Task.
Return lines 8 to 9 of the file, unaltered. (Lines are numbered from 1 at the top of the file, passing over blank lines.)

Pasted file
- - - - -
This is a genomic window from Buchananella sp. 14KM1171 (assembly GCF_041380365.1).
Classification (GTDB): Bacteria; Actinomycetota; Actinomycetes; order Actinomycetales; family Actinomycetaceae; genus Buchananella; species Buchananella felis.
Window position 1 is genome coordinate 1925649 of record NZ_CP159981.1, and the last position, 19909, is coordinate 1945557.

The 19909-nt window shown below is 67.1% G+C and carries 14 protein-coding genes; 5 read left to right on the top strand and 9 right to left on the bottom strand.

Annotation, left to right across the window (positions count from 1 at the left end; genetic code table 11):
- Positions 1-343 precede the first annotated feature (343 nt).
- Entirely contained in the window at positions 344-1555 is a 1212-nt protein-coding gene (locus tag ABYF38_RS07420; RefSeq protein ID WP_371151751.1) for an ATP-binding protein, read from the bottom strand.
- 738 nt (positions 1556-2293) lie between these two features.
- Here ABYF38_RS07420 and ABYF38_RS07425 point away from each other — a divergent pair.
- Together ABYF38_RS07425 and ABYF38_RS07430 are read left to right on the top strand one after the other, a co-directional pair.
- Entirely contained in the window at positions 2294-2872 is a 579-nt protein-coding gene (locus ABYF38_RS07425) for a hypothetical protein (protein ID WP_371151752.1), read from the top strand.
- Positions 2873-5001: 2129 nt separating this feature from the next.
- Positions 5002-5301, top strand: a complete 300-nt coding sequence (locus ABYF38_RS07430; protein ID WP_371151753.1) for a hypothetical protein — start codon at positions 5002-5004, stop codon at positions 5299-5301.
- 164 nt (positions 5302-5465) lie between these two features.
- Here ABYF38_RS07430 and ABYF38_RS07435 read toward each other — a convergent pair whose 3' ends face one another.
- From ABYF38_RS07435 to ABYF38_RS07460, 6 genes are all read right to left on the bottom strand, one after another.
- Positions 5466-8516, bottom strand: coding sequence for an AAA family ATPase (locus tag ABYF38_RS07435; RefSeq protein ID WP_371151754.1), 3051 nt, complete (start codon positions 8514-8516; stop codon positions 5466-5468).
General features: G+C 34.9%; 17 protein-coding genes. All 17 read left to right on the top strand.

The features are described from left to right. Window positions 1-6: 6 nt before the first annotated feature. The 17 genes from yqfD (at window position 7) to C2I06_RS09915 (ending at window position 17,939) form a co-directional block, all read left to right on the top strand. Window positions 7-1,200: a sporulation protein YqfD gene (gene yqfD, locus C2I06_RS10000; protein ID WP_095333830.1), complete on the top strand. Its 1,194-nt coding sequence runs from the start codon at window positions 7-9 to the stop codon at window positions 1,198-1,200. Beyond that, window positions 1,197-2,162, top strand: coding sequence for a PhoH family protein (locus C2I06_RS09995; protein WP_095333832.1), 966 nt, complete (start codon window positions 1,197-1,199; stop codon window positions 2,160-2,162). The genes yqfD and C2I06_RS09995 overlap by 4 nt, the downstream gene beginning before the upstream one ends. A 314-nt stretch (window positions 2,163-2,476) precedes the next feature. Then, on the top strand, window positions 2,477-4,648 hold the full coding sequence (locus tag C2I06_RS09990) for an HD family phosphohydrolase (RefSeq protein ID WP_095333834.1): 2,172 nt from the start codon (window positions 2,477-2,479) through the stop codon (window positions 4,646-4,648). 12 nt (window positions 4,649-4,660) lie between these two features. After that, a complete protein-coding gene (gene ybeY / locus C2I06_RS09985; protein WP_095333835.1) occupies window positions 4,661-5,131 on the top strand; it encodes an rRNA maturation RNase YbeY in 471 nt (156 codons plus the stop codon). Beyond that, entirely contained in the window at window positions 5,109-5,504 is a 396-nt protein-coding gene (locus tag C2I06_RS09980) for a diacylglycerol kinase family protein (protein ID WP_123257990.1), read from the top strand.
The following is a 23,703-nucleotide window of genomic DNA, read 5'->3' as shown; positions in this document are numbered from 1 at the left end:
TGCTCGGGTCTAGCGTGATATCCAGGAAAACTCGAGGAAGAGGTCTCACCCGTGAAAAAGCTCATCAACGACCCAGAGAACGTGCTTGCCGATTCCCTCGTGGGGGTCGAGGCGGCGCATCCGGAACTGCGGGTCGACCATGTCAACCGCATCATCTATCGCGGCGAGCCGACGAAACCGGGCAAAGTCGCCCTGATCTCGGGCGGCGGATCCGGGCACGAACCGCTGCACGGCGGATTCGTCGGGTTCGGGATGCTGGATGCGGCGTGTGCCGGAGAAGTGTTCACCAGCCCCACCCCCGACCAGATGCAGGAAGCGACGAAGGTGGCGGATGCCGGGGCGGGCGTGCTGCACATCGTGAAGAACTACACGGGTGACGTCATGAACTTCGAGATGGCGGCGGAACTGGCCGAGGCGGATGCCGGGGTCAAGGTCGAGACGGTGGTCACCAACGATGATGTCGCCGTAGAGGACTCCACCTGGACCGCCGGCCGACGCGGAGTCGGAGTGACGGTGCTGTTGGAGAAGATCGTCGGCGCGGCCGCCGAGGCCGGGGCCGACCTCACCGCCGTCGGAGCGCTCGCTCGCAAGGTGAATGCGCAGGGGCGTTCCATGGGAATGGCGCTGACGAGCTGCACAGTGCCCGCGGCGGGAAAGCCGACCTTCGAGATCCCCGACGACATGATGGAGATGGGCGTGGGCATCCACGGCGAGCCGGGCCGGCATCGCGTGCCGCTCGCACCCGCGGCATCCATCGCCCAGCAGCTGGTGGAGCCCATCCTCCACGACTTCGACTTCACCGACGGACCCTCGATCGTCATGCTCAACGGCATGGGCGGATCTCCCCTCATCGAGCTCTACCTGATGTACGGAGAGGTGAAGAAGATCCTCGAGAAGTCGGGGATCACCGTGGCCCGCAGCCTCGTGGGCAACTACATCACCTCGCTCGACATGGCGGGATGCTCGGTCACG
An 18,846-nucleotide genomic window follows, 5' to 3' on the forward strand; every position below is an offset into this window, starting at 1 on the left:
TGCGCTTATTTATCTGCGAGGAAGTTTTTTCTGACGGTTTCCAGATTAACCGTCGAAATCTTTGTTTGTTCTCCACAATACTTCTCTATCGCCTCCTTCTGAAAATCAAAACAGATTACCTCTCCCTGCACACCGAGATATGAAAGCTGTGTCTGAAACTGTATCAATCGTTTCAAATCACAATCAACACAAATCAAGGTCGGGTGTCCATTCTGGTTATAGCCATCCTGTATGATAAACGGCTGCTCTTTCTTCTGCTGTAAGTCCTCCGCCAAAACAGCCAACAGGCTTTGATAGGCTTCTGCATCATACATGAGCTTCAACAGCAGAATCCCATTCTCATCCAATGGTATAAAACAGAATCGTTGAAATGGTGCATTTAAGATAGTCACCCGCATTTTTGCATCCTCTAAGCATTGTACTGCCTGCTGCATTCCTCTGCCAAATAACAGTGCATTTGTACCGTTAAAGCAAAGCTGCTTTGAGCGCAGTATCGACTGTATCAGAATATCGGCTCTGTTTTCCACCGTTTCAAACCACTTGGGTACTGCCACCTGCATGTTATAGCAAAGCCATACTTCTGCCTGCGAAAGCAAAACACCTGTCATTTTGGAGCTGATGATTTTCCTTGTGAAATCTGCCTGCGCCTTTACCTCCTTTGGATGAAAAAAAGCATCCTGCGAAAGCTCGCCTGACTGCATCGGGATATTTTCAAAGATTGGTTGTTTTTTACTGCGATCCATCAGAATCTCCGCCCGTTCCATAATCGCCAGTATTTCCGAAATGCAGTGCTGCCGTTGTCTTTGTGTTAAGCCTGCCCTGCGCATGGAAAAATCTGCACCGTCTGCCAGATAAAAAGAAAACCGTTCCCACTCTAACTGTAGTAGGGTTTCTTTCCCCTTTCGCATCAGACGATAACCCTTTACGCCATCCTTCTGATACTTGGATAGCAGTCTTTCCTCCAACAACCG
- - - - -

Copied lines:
- 738 nt (positions 1556-2293) lie between these two features.
- Here ABYF38_RS07420 and ABYF38_RS07425 point away from each other — a divergent pair.